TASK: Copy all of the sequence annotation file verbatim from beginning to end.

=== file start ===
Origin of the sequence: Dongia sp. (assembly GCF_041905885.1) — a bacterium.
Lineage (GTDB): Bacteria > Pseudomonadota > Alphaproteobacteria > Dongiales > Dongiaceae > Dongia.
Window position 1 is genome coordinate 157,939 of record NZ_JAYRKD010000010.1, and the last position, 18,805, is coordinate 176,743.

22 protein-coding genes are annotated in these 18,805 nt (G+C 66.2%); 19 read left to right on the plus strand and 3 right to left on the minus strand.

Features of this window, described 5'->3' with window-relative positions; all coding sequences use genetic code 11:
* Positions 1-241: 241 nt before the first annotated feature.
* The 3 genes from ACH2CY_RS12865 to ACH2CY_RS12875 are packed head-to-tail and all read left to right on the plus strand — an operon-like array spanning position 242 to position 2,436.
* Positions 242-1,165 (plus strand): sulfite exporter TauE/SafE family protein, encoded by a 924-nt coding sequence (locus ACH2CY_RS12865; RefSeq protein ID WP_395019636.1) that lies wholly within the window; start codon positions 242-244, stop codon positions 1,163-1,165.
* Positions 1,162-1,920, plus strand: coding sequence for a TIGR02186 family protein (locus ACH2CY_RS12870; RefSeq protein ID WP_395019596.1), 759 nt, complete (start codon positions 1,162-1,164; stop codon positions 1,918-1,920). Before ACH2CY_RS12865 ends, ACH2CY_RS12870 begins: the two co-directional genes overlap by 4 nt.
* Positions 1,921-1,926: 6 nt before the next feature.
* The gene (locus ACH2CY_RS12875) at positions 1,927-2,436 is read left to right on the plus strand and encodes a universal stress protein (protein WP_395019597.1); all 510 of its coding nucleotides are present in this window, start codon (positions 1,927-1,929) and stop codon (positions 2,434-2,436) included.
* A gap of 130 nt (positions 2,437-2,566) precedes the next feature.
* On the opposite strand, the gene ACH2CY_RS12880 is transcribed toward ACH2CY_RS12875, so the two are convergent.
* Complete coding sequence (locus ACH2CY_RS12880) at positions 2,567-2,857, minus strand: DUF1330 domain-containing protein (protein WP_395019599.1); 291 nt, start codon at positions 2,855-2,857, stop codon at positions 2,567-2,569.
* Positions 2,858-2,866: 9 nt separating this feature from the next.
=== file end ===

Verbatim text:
Origin of the sequence: Dongia sp. (assembly GCF_041905885.1) — a bacterium.
Lineage (GTDB): Bacteria > Pseudomonadota > Alphaproteobacteria > Dongiales > Dongiaceae > Dongia.
Window position 1 is genome coordinate 157,939 of record NZ_JAYRKD010000010.1, and the last position, 18,805, is coordinate 176,743.

22 protein-coding genes are annotated in these 18,805 nt (G+C 66.2%); 19 read left to right on the plus strand and 3 right to left on the minus strand.

Features of this window, described 5'->3' with window-relative positions; all coding sequences use genetic code 11:
* Positions 1-241: 241 nt before the first annotated feature.
* The 3 genes from ACH2CY_RS12865 to ACH2CY_RS12875 are packed head-to-tail and all read left to right on the plus strand — an operon-like array spanning position 242 to position 2,436.
* Positions 242-1,165 (plus strand): sulfite exporter TauE/SafE family protein, encoded by a 924-nt coding sequence (locus ACH2CY_RS12865; RefSeq protein ID WP_395019636.1) that lies wholly within the window; start codon positions 242-244, stop codon positions 1,163-1,165.
* Positions 1,162-1,920, plus strand: coding sequence for a TIGR02186 family protein (locus ACH2CY_RS12870; RefSeq protein ID WP_395019596.1), 759 nt, complete (start codon positions 1,162-1,164; stop codon positions 1,918-1,920). Before ACH2CY_RS12865 ends, ACH2CY_RS12870 begins: the two co-directional genes overlap by 4 nt.
* Positions 1,921-1,926: 6 nt before the next feature.
* The gene (locus ACH2CY_RS12875) at positions 1,927-2,436 is read left to right on the plus strand and encodes a universal stress protein (protein WP_395019597.1); all 510 of its coding nucleotides are present in this window, start codon (positions 1,927-1,929) and stop codon (positions 2,434-2,436) included.
* A gap of 130 nt (positions 2,437-2,566) precedes the next feature.
* On the opposite strand, the gene ACH2CY_RS12880 is transcribed toward ACH2CY_RS12875, so the two are convergent.
* Complete coding sequence (locus ACH2CY_RS12880) at positions 2,567-2,857, minus strand: DUF1330 domain-containing protein (protein WP_395019599.1); 291 nt, start codon at positions 2,855-2,857, stop codon at positions 2,567-2,569.
* Positions 2,858-2,866: 9 nt separating this feature from the next.